English 10 HB
07 May 2012
Captain Jack Sparrow: Byronic Hero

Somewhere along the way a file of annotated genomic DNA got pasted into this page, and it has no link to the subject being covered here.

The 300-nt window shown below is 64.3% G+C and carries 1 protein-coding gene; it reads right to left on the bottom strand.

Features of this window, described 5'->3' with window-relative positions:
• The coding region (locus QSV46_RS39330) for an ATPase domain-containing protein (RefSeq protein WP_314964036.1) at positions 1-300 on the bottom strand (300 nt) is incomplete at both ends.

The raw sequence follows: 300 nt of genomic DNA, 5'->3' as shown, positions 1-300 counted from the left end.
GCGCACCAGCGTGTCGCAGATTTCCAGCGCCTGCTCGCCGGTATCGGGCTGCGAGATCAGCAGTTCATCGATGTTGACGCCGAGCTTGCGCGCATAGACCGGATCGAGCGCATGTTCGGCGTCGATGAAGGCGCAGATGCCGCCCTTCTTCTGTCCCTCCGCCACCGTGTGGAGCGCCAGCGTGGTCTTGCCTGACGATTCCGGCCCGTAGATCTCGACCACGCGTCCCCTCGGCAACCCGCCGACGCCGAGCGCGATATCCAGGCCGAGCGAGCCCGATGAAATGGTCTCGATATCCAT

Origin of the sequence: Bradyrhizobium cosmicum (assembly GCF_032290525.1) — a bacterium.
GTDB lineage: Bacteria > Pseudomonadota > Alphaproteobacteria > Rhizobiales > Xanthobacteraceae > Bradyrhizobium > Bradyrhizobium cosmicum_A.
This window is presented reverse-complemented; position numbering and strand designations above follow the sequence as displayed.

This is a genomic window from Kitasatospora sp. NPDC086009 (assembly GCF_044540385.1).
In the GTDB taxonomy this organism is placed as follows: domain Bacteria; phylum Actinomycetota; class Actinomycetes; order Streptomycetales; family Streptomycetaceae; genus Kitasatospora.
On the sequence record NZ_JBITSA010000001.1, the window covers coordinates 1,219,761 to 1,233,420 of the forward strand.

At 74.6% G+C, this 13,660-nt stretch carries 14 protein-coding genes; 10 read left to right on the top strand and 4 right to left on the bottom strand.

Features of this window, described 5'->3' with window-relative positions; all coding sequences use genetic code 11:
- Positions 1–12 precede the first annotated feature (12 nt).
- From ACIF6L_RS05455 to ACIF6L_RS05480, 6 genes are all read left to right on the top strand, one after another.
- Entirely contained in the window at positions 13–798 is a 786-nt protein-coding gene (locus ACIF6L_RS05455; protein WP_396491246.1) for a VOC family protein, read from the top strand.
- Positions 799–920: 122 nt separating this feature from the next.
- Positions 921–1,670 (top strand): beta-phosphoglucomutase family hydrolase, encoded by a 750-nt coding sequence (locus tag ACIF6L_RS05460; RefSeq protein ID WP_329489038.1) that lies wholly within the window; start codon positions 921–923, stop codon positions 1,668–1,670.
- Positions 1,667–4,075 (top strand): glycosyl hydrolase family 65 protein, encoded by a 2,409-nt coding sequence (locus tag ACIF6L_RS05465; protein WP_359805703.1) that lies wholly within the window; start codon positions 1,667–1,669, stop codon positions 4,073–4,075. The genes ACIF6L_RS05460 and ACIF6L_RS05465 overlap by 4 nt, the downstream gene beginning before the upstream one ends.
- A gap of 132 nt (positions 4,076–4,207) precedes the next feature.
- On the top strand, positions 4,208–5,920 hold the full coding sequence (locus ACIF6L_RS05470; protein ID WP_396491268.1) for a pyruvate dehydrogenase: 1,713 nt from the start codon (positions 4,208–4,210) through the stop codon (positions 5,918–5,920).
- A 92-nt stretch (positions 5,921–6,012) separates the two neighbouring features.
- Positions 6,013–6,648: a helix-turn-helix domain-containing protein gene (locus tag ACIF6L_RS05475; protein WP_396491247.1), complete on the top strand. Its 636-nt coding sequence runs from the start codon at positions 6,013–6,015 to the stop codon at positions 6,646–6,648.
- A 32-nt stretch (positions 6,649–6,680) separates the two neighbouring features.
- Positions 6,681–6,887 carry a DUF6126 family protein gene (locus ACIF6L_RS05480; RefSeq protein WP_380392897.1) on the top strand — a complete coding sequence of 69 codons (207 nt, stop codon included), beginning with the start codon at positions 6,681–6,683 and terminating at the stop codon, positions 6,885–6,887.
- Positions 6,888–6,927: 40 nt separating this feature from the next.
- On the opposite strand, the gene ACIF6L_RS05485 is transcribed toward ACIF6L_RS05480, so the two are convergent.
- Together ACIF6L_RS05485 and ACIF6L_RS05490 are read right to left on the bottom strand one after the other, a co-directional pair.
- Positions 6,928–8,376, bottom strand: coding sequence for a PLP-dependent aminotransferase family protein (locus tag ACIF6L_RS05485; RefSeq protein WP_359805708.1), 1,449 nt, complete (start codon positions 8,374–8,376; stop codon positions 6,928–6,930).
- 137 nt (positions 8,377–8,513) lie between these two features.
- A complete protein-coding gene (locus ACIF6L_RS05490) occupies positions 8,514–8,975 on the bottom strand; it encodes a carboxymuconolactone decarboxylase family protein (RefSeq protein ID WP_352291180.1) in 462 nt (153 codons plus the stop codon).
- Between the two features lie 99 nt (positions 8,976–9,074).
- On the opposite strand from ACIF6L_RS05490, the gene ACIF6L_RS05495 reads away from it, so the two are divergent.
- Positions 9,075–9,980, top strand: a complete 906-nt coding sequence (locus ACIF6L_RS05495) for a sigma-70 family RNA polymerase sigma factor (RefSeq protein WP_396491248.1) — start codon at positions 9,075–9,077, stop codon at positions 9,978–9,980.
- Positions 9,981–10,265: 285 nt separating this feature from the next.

A hero by its very definition is a person distinguished by exceptional courage and nobility and strength. So, naturally, when one thinks of a hero, they think of someone ready to save the world with nothing more than a weapon and their will. But not all heroes are ‘heroic’, at least not willingly. These are the reluctant heroes; the ones who know what they have to do even though they ultimately do not want to. They have flaws, doubts. They have their own personal conflict and feel like they are not good enough, but yet still find it in them to do the good thing and be the hero. Jack Sparrow’s struggles as a Byronic hero in the film, Pirates and the Caribbean, shows Gore Verbinski’s didactic and entertaining purpose to illustrate Captain Jack as cynical and arrogant. For the very first moment Captain Jack Sparrow is introduced, he is portrayed as witty and egotistical. From his attempt to commandeer the ship, Interceptor, all the way to very end, when he tries to escape from Norrington. Jack is cunning when he tricks the naval officers guarding the vessel, the Gauntless, into thinking that he was going to steal the ship. He is also quick with his word and has weird word phrasing that confuses most people. His struggles with his integrity, like the time he tried to flee while everybody else was fighting the kraken but in the end came back and sacrifice himself to save everybody else. He also has a dominant relationship with other, often referring and reminding others that he is Captain Jack Sparrow. Being a pirate, Jack is rejected from society, making him an outcast which also confirms that he has a lack of respect for authority.
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